Regarding other sectors, Herbert (99) felt there was an urgent need to apply biotechnology to ensure maintenance of livestock biodiversity in the developing world, emphasising the risk of erosion of animal genetic resources. Halos (52) proposed that biotechnology research should also focus on development of edible vaccines for humans and animals, an area also highlighted by Badr (95). Muhunthan (117) emphasised milk production of local livestock breeds, using conventional methods as well as reproductive and DNA technologies to increase production, while for aquaculture, he proposed that the focus be on genetic selection and hybridisation, with maximum utilisation of sea and inland water resources. For agro-industry, De Lange (40) suggested biotechnology research should aim to improve fermentation techniques, especially at the household level, while Muhunthan (117) maintained that research should focus on "conventional biotechnologies", such as biofertilisers and biopesticides, and that village communities should be directly involved in the research work.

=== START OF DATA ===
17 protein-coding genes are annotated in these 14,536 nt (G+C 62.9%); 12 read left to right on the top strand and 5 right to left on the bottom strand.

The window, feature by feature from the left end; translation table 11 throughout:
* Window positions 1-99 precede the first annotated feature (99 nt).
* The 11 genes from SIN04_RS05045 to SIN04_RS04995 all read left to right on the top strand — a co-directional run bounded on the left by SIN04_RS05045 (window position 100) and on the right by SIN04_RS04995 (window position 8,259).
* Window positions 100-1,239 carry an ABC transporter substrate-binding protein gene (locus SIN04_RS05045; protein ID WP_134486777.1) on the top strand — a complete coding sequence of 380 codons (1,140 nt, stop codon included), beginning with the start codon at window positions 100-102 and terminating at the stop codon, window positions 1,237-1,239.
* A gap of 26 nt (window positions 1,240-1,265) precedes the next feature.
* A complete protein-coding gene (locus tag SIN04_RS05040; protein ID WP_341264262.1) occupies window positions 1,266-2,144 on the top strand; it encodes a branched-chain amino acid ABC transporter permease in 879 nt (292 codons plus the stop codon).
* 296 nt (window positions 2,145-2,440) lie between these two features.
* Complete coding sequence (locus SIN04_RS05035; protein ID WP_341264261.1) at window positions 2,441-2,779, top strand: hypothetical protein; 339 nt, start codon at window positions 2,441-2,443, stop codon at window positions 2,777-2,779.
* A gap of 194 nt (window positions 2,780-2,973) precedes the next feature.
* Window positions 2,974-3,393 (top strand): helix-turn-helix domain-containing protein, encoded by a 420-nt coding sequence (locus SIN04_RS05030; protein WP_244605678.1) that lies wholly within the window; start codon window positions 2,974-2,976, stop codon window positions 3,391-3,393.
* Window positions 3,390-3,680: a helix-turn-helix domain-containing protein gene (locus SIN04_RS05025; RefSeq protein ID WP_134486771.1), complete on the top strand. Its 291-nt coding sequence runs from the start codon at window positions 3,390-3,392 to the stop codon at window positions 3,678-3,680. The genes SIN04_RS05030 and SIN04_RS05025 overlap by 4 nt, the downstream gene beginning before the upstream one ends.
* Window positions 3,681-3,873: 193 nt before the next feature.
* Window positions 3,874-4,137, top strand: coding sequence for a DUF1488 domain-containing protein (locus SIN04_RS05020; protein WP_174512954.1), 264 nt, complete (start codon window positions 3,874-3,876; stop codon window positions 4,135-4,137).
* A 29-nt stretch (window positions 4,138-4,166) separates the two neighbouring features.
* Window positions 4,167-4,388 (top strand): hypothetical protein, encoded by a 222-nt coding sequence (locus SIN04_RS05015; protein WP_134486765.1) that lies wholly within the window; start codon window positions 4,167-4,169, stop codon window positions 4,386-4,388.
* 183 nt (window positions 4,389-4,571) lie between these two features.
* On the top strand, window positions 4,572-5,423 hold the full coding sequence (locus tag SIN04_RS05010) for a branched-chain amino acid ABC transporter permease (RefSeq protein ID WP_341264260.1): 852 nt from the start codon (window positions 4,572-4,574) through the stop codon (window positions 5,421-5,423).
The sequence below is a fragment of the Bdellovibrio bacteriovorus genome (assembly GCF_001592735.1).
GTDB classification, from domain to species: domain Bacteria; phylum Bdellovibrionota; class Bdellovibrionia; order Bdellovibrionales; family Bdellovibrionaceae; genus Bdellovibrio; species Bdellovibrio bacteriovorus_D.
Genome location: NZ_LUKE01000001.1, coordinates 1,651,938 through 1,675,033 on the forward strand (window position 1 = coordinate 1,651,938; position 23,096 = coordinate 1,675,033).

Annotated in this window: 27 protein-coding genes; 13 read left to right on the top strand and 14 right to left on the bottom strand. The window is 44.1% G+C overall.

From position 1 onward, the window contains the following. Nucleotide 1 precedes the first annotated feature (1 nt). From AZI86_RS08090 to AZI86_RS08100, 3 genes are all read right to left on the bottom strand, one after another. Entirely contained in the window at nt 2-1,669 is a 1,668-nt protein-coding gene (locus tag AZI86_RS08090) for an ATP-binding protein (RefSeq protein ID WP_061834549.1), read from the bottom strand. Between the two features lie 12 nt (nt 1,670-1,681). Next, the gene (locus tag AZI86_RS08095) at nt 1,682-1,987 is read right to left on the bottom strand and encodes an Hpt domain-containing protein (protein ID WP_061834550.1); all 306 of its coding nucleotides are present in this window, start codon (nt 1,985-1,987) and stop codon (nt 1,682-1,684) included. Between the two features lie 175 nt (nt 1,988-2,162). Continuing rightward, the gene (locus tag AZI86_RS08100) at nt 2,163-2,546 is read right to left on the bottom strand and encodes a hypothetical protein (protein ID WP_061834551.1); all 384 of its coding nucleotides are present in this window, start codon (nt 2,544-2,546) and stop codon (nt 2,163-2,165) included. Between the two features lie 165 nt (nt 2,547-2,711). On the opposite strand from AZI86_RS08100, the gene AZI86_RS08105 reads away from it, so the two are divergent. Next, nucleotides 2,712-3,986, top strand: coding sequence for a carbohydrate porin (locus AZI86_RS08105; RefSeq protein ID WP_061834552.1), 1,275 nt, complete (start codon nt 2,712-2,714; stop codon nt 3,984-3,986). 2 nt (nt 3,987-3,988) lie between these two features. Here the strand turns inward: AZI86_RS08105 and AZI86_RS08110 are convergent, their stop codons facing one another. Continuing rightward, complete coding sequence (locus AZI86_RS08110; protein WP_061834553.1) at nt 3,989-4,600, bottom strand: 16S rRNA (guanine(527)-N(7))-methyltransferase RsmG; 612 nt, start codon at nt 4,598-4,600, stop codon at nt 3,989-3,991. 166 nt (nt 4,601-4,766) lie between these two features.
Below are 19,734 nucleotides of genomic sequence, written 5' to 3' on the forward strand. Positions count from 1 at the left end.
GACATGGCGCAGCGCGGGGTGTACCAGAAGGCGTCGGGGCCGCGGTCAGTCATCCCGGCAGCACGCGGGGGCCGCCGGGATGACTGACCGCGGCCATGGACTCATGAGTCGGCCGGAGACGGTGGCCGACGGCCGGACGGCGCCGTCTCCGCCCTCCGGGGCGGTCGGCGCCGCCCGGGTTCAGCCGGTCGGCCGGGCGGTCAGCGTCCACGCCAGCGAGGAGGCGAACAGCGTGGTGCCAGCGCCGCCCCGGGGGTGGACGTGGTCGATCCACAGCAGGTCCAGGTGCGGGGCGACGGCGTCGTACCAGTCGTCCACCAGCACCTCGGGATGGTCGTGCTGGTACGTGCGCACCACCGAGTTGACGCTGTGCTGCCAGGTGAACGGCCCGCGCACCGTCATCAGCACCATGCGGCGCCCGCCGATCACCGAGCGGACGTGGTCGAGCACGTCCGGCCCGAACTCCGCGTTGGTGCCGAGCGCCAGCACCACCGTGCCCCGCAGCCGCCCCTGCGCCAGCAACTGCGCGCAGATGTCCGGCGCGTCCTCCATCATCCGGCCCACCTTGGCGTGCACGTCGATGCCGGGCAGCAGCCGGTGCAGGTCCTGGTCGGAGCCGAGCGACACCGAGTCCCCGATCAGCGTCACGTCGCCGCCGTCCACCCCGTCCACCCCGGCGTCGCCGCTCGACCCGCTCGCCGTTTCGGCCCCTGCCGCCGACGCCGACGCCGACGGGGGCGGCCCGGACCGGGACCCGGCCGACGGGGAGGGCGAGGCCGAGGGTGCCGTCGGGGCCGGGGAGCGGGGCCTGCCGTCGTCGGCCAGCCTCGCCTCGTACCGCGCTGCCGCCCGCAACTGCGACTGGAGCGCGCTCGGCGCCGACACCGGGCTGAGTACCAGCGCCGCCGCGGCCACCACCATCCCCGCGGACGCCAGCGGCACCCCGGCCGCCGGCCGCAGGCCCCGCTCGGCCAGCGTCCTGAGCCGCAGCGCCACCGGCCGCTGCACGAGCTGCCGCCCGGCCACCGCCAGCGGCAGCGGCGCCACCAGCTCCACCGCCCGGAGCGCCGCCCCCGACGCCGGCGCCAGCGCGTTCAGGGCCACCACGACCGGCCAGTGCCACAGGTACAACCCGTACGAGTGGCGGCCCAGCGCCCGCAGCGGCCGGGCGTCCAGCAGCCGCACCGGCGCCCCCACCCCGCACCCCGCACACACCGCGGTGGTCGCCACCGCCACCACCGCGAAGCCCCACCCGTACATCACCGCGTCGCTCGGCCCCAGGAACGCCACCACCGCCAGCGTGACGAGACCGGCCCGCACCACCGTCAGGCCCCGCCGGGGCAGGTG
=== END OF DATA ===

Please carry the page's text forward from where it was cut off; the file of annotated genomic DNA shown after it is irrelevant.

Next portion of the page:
2.3.3 Impact of the time horizon on priorities
Ferry (90) pointed out the importance of considering the time perspective when discussing priorities in the research agenda, as new varieties (GM or not) might not be considered necessary for reducing the number of poor by the year 2015 but they might be if the time horizon was extended to 2050. He also proposed that research resources for regions with serious hunger problems (such as sub-Saharan African) should be focused on projects providing very quick solutions. Muralidharan (54, 67) also felt that, particularly for developing countries, research funding should go towards meeting short term goals. Collard (24) maintained that with so many food insecure people in the world, research providing short term benefits was essential in agriculture and, since many areas of biotechnology may only provide medium to long term benefits, this research might not involve biotechnology.